Former Fed Chair Paul Volcker (appointed by Jimmy Carter and reluctantly reappointed by Ronald Reagan) is the person most responsible for a horrible recession in the 1980s that put to bed our high rates of inflation. My first house loan in 1980 was for a whopping 16.8% at the time. I was also getting raises twice a year that usually fell somewhere between 15-20% (yes, in banking). It was a whole different world back then.
Volcker is an imposing man both intellectually and in appearance. He towers over nearly every one in a room. He also has the ear of President Obama who placed him in charge of the analysis and planning for policy to rid the country of the systemic risk that characterizes our financial system today. The Glass-Steagall Act (GSA) of 1933 set the regime for the post-depression banking system. The Gramm-Leach Bliley Act (GLBA) of 1999-2001 removed that regime. The Volcker Rule seeks to remove the excesses of the GLBA. It is not quite GSA, but its goal is to return to separation of commercial banking from investment banking and hedge fund speculation, tighter capital controls, and a less concentrated industry.
The first details of Volcker’s suggestions are being made public. The Banker Pinata picture came from The Economist which is running a series of articles on The Volcker Rule. Right now, they’re interested in the Wall Street Reaction. I also woke up to an Op-Ed in the NYT by the man himself on How to Reform Our Financial System. Dodd is already showing signs of caving to the FIRE Lobby and is considering removing some of the language and the agency that would most protect consumers. This doesn’t surprise me because I expect him to be in the FIRE lobby by a year from now and he’s undoubtedly already beefing up his post-Senate credentials. We’ve seen Obama’s leadership method which is basically to give the right wing everything they want without doing a thing. He retreats at the mention of challenge. Volcker will not retreat. However, he’s in the process but outside the system so how truly effective can he be?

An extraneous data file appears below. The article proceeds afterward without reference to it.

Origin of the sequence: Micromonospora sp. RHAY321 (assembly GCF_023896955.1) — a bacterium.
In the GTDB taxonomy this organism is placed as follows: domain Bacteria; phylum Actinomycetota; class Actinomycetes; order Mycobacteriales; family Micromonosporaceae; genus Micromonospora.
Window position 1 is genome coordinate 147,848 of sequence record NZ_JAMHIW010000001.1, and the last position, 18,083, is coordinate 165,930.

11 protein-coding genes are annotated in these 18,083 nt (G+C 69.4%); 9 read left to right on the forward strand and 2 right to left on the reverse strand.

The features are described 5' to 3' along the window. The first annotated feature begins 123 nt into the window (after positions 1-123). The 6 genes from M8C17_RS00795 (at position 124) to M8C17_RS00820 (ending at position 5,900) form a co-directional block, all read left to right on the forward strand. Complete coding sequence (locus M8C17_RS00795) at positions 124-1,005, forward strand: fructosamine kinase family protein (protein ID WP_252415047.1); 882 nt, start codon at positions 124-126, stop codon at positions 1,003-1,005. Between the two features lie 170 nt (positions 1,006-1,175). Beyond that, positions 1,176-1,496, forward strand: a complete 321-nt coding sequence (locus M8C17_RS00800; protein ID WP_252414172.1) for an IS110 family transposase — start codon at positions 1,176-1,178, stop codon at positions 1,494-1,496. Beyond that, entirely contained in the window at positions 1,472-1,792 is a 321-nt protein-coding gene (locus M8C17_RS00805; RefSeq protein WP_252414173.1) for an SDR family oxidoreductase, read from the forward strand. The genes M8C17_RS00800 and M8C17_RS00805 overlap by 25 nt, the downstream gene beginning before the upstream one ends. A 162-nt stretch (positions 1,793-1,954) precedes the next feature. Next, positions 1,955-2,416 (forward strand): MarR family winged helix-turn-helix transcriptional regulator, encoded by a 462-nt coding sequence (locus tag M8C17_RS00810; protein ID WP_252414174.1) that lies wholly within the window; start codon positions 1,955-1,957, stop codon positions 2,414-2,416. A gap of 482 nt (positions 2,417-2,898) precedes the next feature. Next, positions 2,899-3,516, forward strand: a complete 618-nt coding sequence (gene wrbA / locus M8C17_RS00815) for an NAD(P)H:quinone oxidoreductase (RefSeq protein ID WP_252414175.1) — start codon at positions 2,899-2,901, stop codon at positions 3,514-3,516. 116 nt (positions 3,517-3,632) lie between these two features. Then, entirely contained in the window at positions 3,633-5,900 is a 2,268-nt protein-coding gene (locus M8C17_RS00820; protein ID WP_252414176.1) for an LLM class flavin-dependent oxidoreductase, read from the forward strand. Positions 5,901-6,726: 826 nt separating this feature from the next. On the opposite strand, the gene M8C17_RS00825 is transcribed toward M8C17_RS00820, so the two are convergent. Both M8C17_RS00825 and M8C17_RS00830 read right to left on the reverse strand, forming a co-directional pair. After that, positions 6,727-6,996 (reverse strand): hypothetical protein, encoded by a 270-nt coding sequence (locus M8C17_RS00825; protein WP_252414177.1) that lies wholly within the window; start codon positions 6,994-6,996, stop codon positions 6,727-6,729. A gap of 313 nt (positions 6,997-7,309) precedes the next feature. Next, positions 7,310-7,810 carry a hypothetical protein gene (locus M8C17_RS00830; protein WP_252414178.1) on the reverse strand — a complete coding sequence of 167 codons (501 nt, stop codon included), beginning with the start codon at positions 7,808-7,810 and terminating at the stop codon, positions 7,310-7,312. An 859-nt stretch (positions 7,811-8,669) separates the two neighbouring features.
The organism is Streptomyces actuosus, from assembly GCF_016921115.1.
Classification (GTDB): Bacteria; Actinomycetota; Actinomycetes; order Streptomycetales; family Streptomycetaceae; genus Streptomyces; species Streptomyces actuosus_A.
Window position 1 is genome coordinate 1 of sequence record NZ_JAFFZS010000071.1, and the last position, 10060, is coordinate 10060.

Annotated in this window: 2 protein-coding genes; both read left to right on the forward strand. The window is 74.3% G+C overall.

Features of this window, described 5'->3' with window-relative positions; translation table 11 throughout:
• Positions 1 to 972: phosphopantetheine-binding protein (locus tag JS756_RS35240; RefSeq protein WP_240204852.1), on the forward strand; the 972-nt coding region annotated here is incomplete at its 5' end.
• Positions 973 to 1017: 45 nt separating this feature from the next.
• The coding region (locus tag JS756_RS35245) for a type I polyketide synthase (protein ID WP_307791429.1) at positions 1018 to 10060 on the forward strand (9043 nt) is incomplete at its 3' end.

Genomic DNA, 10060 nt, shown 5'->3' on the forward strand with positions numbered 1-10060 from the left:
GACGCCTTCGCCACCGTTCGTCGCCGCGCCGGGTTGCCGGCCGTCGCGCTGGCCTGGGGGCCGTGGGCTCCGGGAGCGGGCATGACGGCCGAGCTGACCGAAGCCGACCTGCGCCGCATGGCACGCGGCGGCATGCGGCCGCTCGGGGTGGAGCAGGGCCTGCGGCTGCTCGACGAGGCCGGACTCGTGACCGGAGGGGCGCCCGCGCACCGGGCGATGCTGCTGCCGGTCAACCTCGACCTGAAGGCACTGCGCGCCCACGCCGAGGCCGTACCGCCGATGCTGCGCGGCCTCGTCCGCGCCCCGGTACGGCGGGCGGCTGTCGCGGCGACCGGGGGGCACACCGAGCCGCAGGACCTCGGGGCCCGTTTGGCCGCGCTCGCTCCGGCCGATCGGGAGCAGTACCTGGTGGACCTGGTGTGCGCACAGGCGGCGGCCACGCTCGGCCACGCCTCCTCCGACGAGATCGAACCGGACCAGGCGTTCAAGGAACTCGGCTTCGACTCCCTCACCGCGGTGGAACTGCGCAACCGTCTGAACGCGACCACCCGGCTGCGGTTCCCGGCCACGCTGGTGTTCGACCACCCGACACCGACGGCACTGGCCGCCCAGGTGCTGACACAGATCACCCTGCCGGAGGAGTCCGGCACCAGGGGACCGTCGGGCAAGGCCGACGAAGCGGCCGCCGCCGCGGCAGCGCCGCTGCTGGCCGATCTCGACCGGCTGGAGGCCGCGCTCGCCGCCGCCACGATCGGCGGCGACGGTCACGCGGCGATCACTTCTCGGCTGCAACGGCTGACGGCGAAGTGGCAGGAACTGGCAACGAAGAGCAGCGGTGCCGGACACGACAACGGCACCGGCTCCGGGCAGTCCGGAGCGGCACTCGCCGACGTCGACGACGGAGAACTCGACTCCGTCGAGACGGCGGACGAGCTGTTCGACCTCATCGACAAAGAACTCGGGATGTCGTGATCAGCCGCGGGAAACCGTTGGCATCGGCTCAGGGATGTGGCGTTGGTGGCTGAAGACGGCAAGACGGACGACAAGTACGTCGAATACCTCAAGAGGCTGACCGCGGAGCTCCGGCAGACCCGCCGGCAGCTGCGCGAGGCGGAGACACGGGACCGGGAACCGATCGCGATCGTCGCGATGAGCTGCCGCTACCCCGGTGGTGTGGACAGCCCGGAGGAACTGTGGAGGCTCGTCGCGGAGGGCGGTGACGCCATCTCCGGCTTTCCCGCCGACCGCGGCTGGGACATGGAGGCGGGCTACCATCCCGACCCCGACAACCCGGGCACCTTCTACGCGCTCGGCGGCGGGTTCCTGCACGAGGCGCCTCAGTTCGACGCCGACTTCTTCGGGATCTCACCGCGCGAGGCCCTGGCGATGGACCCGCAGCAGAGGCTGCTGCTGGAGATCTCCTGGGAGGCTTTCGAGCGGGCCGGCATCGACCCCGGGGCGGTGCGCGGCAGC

Volcker’s op ed is a concise call to action to stop the excesses of regulation capture, monopoly formation, and extraordinary profits and bonuses that resulted from the removal of transparency and oversight.
A large concern is the residue of moral hazard from the extensive and successful efforts of central banks and governments to rescue large failing and potentially failing financial institutions. The long-established “safety net” undergirding the stability of commercial banks — deposit insurance and lender of last resort facilities — has been both reinforced and extended in a series of ad hoc decisions to support investment banks, mortgage providers and the world’s largest insurance company. In the process, managements, creditors and to some extent stockholders of these non-banks have been protected.
The phrase “too big to fail” has entered into our everyday vocabulary. It carries the implication that really large, complex and highly interconnected financial institutions can count on public support at critical times. The sense of public outrage over seemingly unfair treatment is palpable. Beyond the emotion, the result is to provide those institutions with a competitive advantage in their financing, in their size and in their ability to take and absorb risks.
As things stand, the consequence will be to enhance incentives to risk-taking and leverage, with the implication of an even more fragile financial system. We need to find more effective fail-safe arrangements.